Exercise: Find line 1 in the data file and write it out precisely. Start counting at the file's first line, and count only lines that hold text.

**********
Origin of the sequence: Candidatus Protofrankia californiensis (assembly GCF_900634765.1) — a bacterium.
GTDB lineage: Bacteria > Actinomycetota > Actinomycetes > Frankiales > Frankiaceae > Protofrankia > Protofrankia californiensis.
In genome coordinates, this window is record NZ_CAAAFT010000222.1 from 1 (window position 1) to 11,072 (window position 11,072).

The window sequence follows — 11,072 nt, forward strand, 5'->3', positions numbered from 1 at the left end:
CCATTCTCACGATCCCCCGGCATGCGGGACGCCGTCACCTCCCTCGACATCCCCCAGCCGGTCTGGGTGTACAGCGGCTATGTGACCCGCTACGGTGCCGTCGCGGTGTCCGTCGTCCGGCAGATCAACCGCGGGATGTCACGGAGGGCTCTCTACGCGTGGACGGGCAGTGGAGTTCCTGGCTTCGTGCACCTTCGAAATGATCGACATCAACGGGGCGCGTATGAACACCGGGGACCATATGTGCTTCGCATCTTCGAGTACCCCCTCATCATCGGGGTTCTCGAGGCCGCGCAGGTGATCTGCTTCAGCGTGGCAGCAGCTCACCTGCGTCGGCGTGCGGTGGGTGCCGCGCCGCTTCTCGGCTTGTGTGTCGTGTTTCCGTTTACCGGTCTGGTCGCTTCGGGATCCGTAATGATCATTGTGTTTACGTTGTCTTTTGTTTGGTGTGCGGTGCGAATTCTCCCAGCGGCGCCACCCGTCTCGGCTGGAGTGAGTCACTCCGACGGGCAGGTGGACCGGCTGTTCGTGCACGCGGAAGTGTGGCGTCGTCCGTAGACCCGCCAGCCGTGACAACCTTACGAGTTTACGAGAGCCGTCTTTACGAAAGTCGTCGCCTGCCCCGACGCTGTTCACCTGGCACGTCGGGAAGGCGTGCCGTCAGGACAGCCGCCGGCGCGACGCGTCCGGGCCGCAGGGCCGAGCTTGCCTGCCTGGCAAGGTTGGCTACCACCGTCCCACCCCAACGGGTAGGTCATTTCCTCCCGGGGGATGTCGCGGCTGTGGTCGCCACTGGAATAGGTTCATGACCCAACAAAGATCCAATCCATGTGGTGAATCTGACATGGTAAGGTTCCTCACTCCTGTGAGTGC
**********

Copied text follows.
Origin of the sequence: Candidatus Protofrankia californiensis (assembly GCF_900634765.1) — a bacterium.